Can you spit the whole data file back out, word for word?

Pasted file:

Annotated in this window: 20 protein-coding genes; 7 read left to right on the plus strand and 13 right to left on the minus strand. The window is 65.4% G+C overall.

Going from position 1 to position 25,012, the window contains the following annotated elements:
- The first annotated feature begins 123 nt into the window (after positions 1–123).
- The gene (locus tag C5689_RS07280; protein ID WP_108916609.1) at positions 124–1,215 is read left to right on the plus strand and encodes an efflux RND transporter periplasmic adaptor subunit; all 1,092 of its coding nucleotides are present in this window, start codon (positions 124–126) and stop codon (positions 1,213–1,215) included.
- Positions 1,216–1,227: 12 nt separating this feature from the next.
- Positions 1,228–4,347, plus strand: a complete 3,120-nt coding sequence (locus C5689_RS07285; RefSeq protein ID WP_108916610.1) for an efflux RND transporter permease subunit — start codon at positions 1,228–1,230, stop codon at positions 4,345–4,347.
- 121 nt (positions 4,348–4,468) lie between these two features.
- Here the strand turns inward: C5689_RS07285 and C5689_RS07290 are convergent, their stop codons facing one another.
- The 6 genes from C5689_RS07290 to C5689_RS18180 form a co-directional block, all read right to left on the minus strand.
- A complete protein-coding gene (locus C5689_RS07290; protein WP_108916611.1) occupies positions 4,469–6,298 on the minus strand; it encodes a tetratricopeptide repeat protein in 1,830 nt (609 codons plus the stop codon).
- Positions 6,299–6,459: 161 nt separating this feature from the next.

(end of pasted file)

Annotated in this window: 20 protein-coding genes; 7 read left to right on the plus strand and 13 right to left on the minus strand. The window is 65.4% G+C overall.

Going from position 1 to position 25,012, the window contains the following annotated elements:
- The first annotated feature begins 123 nt into the window (after positions 1–123).
- The gene (locus tag C5689_RS07280; protein ID WP_108916609.1) at positions 124–1,215 is read left to right on the plus strand and encodes an efflux RND transporter periplasmic adaptor subunit; all 1,092 of its coding nucleotides are present in this window, start codon (positions 124–126) and stop codon (positions 1,213–1,215) included.
- Positions 1,216–1,227: 12 nt separating this feature from the next.
- Positions 1,228–4,347, plus strand: a complete 3,120-nt coding sequence (locus C5689_RS07285; RefSeq protein ID WP_108916610.1) for an efflux RND transporter permease subunit — start codon at positions 1,228–1,230, stop codon at positions 4,345–4,347.
- 121 nt (positions 4,348–4,468) lie between these two features.
- Here the strand turns inward: C5689_RS07285 and C5689_RS07290 are convergent, their stop codons facing one another.
- The 6 genes from C5689_RS07290 to C5689_RS18180 form a co-directional block, all read right to left on the minus strand.
- A complete protein-coding gene (locus C5689_RS07290; protein WP_108916611.1) occupies positions 4,469–6,298 on the minus strand; it encodes a tetratricopeptide repeat protein in 1,830 nt (609 codons plus the stop codon).
- Positions 6,299–6,459: 161 nt separating this feature from the next.